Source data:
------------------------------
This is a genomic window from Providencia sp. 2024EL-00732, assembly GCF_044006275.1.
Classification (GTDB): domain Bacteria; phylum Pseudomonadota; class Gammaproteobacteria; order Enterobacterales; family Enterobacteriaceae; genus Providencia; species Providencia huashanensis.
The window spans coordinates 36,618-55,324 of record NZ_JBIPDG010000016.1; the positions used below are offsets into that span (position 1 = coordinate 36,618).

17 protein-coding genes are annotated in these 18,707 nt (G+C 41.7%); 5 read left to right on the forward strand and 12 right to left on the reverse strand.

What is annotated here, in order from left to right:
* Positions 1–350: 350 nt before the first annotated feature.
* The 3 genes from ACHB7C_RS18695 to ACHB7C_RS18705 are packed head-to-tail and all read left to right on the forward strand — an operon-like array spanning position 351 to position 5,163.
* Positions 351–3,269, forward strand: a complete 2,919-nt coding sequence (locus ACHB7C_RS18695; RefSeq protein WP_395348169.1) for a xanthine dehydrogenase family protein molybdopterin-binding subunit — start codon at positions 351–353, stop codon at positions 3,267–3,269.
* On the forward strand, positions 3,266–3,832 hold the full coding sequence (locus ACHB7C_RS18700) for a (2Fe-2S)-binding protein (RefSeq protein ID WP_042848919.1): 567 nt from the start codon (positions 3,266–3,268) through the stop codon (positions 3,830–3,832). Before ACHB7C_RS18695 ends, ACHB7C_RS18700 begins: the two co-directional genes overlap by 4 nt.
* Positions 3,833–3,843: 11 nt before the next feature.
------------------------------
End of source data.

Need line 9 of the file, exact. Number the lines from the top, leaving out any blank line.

* On the forward strand, positions 3,266–3,832 hold the full coding sequence (locus ACHB7C_RS18700) for a (2Fe-2S)-binding protein (RefSeq protein ID WP_042848919.1): 567 nt from the start codon (positions 3,266–3,268) through the stop codon (positions 3,830–3,832). Before ACHB7C_RS18695 ends, ACHB7C_RS18700 begins: the two co-directional genes overlap by 4 nt.